Crizotinib treatment effective against ROS1-positive lung cancer

Crizotinib treatment effective against ROS1-positive lung cancer

Treatment led to significant tumor shrinkage in 72 percent of treated patients

Treatment with the targeted therapy drug crizotinib effectively halts the growth of lung tumors driven by rearrangements of the ROS1 gene. In an article receiving Online First publication in the New England Journal of Medicine to coincide with a presentation at the European Society for Medical Oncology meeting, an international research team reports that crizotinib treatment led to significant tumor shrinkage in 36 of 50 study participants and suppressed tumor growth in another 9.

"Prior to this study, there were a handful of reports describing marked responses to crizotinib in individual patients with ROS1-positive lung tumors," says Alice Shaw, MD, PhD, of the Massachusetts General Hospital (MGH) Cancer Center, lead author of the NEJM report. "This is the first definitive study to establish crizotinib's activity in a large group of patients with ROS1-positive lung cancer and to confirm that ROS1 is a bona fide therapeutic target in those patients."

Crizotinib currently is FDA-approved to treat non-small-cell lung cancers (NSCLC) driven by rearrangments in the ALK gene, which make up around 4 percent of cases. An MGH Cancer Center report published in 2012 reported that 1 to 2 percent of NSCLCs are driven by rearrangements in ROS1, which encodes a protein with significant structural similarities to that encoded by the ALK gene.

The current study, an expansion of the original phase 1 crizotinib trial, enrolled 50 patients with ROS1-positive NSCLC, beginning in late 2010. Patients received twice daily doses of crizotinib. As noted above, tumor size was significantly reduced in 72 percent of patients and tumor growth was halted in an additional 18 percent. The average duration of response was over 17 months. At the end of the study, 25 of the 50 patients were still receiving crizotinib with no evidence of tumor progression.

As with other targeted cancer therapy drugs, treatment resistance developed in a number of participants, but the effectiveness of crizotinib appeared to last longer in ROS1-positive patients than in patients with ALK-positive tumors. "Almost all patients treated with targeted therapies eventually develop resistance," explains Shaw, an associate professor of Medicine at Harvard Medical School (HMS). "Fortunately, the remissions induced by crizotinib in ROS1-positive patients are quite prolonged, and resistance appears to emerge much later, on average, than what we have seen with other targeted therapies for lung cancer and melanoma."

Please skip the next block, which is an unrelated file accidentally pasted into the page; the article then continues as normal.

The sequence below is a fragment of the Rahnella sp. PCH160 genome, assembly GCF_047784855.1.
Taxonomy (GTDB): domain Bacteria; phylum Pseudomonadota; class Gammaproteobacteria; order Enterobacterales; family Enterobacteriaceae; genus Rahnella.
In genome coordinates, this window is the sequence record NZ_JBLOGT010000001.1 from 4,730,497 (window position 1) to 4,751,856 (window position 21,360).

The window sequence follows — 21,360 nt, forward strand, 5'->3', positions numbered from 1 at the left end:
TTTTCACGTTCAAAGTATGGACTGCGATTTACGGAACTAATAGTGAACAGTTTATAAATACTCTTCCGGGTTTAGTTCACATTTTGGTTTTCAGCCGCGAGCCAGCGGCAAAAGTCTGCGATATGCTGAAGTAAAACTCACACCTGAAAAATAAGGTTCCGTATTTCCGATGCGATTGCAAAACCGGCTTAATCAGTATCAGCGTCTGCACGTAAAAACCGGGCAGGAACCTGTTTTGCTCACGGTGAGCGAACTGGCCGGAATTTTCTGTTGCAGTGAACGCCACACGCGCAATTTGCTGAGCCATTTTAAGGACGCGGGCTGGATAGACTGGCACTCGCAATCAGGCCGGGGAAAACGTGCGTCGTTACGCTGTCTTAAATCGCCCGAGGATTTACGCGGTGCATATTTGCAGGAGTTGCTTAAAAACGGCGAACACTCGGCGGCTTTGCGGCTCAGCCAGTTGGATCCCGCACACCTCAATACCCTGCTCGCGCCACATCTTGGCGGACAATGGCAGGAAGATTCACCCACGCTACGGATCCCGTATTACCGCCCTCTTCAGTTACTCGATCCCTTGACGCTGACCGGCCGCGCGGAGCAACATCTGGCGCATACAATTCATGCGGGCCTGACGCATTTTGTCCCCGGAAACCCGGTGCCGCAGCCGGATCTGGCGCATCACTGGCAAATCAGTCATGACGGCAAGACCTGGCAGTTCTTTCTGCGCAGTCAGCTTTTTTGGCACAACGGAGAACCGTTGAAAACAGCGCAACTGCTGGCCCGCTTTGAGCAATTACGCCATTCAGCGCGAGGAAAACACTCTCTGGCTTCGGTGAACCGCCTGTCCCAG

The authors note that development of efficient laboratory diagnostics has been critical to identification of ROS1 rearrangements and of other genetic alterations that drive tumor growth. John Iafrate, MD, PhD, medical director of the MGH Center for Integrated Diagnostics and associate professor of Pathology at HMS, who is senior author of the study comments, "This is a great example of success in personalized medicine. While NSCLC patients with ROS1 fusions are rare, if you devote the diagnostic laboratory resources to find that 1 to 2 percent of patients, you will make a real difference."

While crizotinib's FDA approval currently covers only ALK-positive NSCLC, Shaw notes that National Comprehensive Cancer Network guidelines recommend that patients with advanced lung cancer be considered for ROS1 testing and that crizotinib should be used to treat ROS1-positive patients.

Sai-Hong Ou, MD, of the University of California at Irvine, is co-lead author with Shaw of the NEJM article. Additional co-authors include Yung-Jue Bang, MD, PhD, Seoul National University Hospital, South Korea; Ross Camidge, MD, PhD, University of Colorado; Benjamin Solomon, MBBS, PhD, MacCallum Cancer Centre, Melbourne, Australia; Ravi Salgia, MD, PhD, University of Chicago; Gregory Riely, MD, PhD, Memorial Sloan Kettering Cancer Center; Geoffrey Shapiro, MD, PhD, Dana-Farber Cancer Institute; Daniel Costa, MD, PhD, Beth Israel Deaconess Medical Center; and Jeffrey Clark, MD, MGH Cancer Center.

The study was supported by Pfizer, which markets crizotinib under the brand name Xalkori; by National Cancer Institute grants R21CA161590, K12CA086913, P50CA058187, and P30CA046934; and by Uniting Against Lung Cancer, the Swedish Research Council and Be a Piece of the Solution.

Massachusetts General Hospital, founded in 1811, is the original and largest teaching hospital of Harvard Medical School. The MGH conducts the largest hospital-based research program in the United States, with an annual research budget of more than $775 million and major research centers in AIDS, cardiovascular research, cancer, computational and integrative biology, cutaneous biology, human genetics, medical imaging, neurodegenerative disorders, regenerative medicine, reproductive biology, systems biology, transplantation biology and photomedicine.